Those unfamiliar with Slim Cessna's Auto Club have some catching up to do. The band is hard to pin down, but gothic country gospel seems to sum it up nicely. No matter what it is, it's amazing. Their 20+ year career has seen them mature to the point where they can cover the most thematically dark material in a way that leaves you feeling lifted up. Their records are beautifully recorded and orchestrated, but their live shows are beyond incredible. This band is a must-see for any music fan. Period.
As a Colorado boy, I've seen these guys perform more than a handful of times over the years, but until this past Tuesday I hadn't seen them in New York. They played at Santos Party House in Manhattan and carried the energy from Colorado. They did not disappoint.
The show began a bit early by New York standards, at a little bit after 8. Opening up the show was The Sterling Sisters out of Baltimore. Fronted by Slim's son George Cessna, the band was a very welcome surprise. Stylistically, they were a bit like the Auto Club, except with a touch more rock and roll edge from time to time. Their songs were mature, complex, and well written. George did most of the singing, but was backed by Scout Paré-Phillips, whose bass playing and operatic vocals lent a great deal more depth to the performance. The drums and the drone of the banjo allowed a degree of freedom for George's bare-bones guitar style, which could turn distorted and furious at any given second. They're definitely a band to watch, and I'm excited to see them venture out on their own. Check 'em out here and be sure to support them. This was the first of what I'm guessing will be many tours for them.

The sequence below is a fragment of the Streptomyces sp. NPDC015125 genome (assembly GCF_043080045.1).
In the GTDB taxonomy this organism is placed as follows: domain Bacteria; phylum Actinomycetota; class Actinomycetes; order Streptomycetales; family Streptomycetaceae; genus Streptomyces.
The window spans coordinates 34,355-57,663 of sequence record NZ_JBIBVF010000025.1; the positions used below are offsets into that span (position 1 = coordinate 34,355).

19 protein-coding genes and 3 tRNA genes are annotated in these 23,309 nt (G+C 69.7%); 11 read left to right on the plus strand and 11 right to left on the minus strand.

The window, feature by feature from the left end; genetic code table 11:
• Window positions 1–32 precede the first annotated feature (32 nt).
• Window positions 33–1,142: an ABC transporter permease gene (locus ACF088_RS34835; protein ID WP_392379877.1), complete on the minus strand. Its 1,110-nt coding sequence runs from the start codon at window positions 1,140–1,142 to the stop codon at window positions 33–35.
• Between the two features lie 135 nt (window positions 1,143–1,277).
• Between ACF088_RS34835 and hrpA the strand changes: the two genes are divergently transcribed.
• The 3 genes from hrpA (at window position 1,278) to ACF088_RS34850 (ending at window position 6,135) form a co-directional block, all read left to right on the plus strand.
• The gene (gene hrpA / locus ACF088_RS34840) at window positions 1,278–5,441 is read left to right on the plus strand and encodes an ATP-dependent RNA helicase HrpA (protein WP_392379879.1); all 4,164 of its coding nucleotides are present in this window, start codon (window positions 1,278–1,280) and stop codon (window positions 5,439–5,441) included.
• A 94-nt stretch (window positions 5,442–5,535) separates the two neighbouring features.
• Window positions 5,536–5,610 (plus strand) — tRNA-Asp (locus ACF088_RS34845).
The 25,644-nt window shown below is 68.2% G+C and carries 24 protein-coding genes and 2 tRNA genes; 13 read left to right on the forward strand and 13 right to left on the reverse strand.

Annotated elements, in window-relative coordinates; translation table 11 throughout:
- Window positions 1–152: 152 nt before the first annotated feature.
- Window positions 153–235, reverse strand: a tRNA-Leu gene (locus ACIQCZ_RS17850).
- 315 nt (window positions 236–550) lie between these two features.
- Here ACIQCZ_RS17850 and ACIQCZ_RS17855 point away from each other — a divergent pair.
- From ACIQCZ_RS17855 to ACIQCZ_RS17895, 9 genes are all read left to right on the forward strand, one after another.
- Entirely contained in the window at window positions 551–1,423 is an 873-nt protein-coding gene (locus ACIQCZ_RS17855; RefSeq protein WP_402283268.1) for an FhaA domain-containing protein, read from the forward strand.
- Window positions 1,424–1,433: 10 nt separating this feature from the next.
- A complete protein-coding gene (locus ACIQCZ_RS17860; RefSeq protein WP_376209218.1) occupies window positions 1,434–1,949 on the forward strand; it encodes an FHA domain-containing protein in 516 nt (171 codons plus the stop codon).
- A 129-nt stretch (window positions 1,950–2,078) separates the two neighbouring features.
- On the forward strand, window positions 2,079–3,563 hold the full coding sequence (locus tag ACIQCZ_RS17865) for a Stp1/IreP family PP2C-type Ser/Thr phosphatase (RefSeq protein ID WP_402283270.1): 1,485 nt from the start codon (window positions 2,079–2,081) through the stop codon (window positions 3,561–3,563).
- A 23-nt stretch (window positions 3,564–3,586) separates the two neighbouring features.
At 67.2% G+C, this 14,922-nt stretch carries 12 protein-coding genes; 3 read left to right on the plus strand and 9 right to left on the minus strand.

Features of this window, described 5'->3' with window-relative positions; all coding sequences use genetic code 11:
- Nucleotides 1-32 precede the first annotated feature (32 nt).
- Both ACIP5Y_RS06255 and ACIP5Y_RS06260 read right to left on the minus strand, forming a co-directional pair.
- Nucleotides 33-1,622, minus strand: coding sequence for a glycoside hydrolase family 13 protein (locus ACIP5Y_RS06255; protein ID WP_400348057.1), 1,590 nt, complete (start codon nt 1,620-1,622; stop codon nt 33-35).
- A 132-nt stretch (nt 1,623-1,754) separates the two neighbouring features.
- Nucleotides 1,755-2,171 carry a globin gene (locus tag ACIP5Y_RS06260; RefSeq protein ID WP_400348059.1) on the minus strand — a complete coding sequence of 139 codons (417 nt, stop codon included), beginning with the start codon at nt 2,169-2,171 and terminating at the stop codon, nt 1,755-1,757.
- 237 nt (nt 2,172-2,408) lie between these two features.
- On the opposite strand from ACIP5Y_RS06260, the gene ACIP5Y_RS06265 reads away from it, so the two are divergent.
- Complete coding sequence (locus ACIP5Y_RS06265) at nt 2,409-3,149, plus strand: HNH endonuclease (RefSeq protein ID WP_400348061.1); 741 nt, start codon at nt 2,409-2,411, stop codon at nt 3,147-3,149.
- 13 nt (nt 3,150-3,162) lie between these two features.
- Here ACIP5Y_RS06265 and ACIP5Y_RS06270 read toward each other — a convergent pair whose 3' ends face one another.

Slim and the Auto Club took the stage to the excited roar of the crowd and burst into the high-energy Americadio. I was thrilled to see so many New Yorkers singing right along with every word. The country singalong nature of a Slim show apparently translates well everywhere.
The band is fronted by Slim Cessna and Munly Munly, a duo whose love and energy is palpable. Their performances lead the crowd in a strange form of prayer, in which they testify about Jesus Christ's lost way. The good Reverend Dwight Pentacost carries most of the weight in the string department, alternating between banjo and a double-necked guitar with a Jesus/Virgin Mary pickguard. (Yes, both Jesus and the Virgin Mary. It's hard to explain. Go see a show.) Since I last saw them, they've acquired a few new members, including Danny Pants, their longtime recording engineer Robert Ferbrache, and Todd Moore, all of whom played more than admirably.
They coursed through songs from every era, Slim and Munly playing off each other with visible comfort and ease. There was a time or two a smile even sneaked across Munly's face, which doesn't seem to happen very often. They may have been road-weary from being on tour, but you could never tell. It's hard to describe the way a room feels during a Slim show, but imagine a church full of people speaking in tongues. It's like that, except fun.
Perhaps my favorite moment of the show, aside from Slim ascending back to the stage on the hands of the crowd (video above), was the crowd singing along to "He, Roger Williams." Outside of the Auto Club, there is no other world where you can see such a happy bunch of people belting out an ode to the founder of the First Baptist Church. There's a darkness below the surface of the song, though, that tells the story of converting Native Americans to Christ. The lyrics "wash away our redness, purify our skin, all so we may be a puritan" take on a sinister air when you know what it's about, but it doesn't stop the song from being helplessly catchy.
They closed the night with a three song encore and everyone shuffled towards the door, having been through a damn near religious experience. Scratch that. A religious experience. Once you see this band, there is no church. There is only Slim Cessna's Auto Club.
Full setlist for the show: